Re: Normalization by Composing, not just Decomposing
Date: Fri, 9 Apr 2004 16:03:28 -0500
"Jan Hidders" <jan.hidders_at_REMOVETHIS.pandora.be> wrote in message
> Dawn M. Wolthuis wrote:
> > Do you HAVE a description of any type of normalization or other data
> > modeling theories related to PICK?
> That's what the Arenas & Libkin paper was. I know the math is tough but
> that's to a large extent because normalization in such data models is
> inherently more complex then in the relational model.
OK, I read it rather than skimming it and I have a few parts where I'm not tracking with the notation, but I mostly followed the mathematics this time, and this does take care of one aspect of what I care about -- thanks!
> Explaining it in
> detail would take more time than I have. If you want things to be
> simpeler then I suggest you stick to the NFNF relational model. See, for
> although that is not a very good paper, but it contains more references
> if you want them. If you can find them look at the Fischer and Van Gucht
> paper, and the Roth, Korth and Silberschatz paper.
Yes, I have read at least one such.
Don't mis-diagnose laziness ;-) .
> just stick to the usual
> dependencies (functional, multi-valued, join), which would basically
> mean you are just dealing with the good old flat relational model. Or,
> for starters, perhaps even just the functional dependencies.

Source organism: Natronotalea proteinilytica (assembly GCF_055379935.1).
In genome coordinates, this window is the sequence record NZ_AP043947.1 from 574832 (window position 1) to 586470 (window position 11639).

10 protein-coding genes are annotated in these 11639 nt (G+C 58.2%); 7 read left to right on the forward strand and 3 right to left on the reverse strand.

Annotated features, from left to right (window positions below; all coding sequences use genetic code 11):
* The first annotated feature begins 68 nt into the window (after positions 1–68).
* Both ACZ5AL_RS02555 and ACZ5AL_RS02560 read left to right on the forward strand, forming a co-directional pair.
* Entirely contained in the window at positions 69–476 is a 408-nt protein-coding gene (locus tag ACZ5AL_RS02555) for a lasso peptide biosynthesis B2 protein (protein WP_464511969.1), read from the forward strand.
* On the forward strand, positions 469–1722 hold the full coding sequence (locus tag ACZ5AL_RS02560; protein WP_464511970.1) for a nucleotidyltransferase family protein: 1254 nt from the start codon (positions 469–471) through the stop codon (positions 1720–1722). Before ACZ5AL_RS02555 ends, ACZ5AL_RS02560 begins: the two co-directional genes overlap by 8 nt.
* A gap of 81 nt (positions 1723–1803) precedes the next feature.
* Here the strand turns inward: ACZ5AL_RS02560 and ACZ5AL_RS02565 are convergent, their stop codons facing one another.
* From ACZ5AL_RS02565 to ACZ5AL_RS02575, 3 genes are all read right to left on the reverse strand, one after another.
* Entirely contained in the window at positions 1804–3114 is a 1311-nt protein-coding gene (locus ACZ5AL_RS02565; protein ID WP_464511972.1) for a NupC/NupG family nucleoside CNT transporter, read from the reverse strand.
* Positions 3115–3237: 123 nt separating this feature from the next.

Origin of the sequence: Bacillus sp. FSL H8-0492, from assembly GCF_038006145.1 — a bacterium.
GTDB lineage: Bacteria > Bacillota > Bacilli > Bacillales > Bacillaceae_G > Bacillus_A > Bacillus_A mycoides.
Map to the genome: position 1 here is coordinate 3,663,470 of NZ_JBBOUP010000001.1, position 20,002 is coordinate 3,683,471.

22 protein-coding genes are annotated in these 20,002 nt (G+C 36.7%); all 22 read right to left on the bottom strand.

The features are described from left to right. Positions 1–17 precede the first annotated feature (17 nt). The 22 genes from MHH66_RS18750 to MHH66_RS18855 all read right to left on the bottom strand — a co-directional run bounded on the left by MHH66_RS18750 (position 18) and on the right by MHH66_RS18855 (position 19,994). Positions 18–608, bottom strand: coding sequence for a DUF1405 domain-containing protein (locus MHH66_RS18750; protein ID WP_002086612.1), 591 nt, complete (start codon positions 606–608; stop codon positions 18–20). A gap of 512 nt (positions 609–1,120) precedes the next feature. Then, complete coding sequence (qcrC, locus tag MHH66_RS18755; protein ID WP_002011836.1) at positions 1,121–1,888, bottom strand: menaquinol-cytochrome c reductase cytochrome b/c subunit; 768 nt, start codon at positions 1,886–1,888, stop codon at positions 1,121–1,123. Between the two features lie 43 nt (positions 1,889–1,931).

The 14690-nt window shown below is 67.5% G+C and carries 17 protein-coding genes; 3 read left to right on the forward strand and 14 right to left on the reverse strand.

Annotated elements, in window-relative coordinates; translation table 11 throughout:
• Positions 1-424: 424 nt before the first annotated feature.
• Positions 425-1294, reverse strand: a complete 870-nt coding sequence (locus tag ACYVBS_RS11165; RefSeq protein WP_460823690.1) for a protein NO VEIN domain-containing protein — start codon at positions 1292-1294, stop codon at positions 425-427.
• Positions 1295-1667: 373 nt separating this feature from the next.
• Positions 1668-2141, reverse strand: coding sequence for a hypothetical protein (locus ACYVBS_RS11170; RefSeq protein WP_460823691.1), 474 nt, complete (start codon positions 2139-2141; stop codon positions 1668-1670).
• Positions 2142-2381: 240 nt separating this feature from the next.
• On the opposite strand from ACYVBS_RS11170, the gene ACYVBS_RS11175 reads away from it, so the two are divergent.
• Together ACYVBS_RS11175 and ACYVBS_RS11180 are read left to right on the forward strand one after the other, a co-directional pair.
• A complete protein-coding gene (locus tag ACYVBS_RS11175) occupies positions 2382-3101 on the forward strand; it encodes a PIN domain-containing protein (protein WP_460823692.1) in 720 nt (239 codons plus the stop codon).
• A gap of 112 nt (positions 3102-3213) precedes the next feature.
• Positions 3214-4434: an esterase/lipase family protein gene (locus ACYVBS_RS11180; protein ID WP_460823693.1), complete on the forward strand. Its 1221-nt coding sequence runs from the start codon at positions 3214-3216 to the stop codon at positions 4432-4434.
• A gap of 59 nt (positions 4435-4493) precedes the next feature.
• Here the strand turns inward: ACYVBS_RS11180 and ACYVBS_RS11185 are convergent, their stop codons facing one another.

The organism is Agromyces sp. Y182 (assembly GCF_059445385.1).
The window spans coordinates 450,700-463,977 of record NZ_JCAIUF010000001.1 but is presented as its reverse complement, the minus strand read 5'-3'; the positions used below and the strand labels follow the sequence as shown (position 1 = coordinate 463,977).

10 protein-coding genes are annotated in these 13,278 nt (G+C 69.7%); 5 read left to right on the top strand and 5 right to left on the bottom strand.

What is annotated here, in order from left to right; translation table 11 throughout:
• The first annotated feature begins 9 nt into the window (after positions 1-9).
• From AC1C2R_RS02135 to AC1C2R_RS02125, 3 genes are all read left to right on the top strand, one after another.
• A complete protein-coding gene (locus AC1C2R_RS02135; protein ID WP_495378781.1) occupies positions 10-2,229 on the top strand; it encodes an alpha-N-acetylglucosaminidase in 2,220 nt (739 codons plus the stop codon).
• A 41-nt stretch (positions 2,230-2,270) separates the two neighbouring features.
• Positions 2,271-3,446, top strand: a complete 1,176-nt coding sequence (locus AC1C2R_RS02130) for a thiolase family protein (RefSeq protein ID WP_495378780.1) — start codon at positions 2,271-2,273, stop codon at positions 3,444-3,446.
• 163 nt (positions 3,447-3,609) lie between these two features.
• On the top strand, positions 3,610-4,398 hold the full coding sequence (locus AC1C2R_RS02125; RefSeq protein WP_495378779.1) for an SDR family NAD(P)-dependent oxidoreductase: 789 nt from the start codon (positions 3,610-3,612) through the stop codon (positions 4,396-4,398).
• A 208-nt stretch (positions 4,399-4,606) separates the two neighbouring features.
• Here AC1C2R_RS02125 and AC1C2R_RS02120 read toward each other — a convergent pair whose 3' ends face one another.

> I had the impression from you attempted formalization of your
> denormalization rule, that this is what you were doing anyway. I just
> hope you realize that this is just a very tiny tip of a really huge
> iceberg. .. I'm sure you can come up with a nice pun on the word "pick"
> here somewhere .. ;-)
There have been plenty of those over the history of PICK (including one of my favorite names for a book -- The PICK Pocket Guide)
Yes, agreed on the iceberg. PICK is not a "database management system" per se, doesn't have strong typing nor declarative constraints and just plain doesn't follow many of what are assumed to be best practices for a database system..
> > But there is nothing that tells you to put them back together, right?
> > can obey all the rules of normalization and have a set of N resulting
> > relations when someone else also has a normalized set of the same
> > but with N-500 relations, right?
> Only if you normalize in a very naive way, i.e., splitting off offending
> FDs one by one. The usual algorithm that gets you to 3NF in one step
> (the one using the minimal cover) splits as little as possible. See for
> example sheet 46 on:
Another good link -- thanks! --dawn Received on Fri Apr 09 2004 - 23:03:28 CEST